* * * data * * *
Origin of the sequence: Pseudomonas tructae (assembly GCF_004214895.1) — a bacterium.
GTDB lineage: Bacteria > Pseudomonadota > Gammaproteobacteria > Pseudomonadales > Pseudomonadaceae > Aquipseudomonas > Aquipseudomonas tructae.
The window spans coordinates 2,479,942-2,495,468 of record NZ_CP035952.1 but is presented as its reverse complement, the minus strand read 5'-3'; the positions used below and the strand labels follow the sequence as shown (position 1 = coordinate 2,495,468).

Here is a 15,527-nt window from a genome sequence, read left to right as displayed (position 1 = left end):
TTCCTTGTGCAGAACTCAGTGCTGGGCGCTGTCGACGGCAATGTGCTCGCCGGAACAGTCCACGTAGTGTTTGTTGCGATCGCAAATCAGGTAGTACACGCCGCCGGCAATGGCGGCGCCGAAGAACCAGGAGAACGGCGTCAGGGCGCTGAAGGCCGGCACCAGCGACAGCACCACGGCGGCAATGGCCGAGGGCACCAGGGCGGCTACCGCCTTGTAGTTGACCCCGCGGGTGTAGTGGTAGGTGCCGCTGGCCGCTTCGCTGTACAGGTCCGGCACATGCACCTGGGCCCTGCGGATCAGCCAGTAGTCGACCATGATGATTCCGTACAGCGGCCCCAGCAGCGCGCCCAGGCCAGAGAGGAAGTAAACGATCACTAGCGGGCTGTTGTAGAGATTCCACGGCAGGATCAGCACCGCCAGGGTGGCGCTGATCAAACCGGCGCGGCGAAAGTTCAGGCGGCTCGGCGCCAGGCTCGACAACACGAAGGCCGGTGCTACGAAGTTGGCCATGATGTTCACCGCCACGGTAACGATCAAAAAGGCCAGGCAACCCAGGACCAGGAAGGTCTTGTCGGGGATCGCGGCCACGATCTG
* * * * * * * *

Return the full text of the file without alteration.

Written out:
Origin of the sequence: Pseudomonas tructae (assembly GCF_004214895.1) — a bacterium.
GTDB lineage: Bacteria > Pseudomonadota > Gammaproteobacteria > Pseudomonadales > Pseudomonadaceae > Aquipseudomonas > Aquipseudomonas tructae.
The window spans coordinates 2,479,942-2,495,468 of record NZ_CP035952.1 but is presented as its reverse complement, the minus strand read 5'-3'; the positions used below and the strand labels follow the sequence as shown (position 1 = coordinate 2,495,468).

Here is a 15,527-nt window from a genome sequence, read left to right as displayed (position 1 = left end):
TTCCTTGTGCAGAACTCAGTGCTGGGCGCTGTCGACGGCAATGTGCTCGCCGGAACAGTCCACGTAGTGTTTGTTGCGATCGCAAATCAGGTAGTACACGCCGCCGGCAATGGCGGCGCCGAAGAACCAGGAGAACGGCGTCAGGGCGCTGAAGGCCGGCACCAGCGACAGCACCACGGCGGCAATGGCCGAGGGCACCAGGGCGGCTACCGCCTTGTAGTTGACCCCGCGGGTGTAGTGGTAGGTGCCGCTGGCCGCTTCGCTGTACAGGTCCGGCACATGCACCTGGGCCCTGCGGATCAGCCAGTAGTCGACCATGATGATTCCGTACAGCGGCCCCAGCAGCGCGCCCAGGCCAGAGAGGAAGTAAACGATCACTAGCGGGCTGTTGTAGAGATTCCACGGCAGGATCAGCACCGCCAGGGTGGCGCTGATCAAACCGGCGCGGCGAAAGTTCAGGCGGCTCGGCGCCAGGCTCGACAACACGAAGGCCGGTGCTACGAAGTTGGCCATGATGTTCACCGCCACGGTAACGATCAAAAAGGCCAGGCAACCCAGGACCAGGAAGGTCTTGTCGGGGATCGCGGCCACGATCTG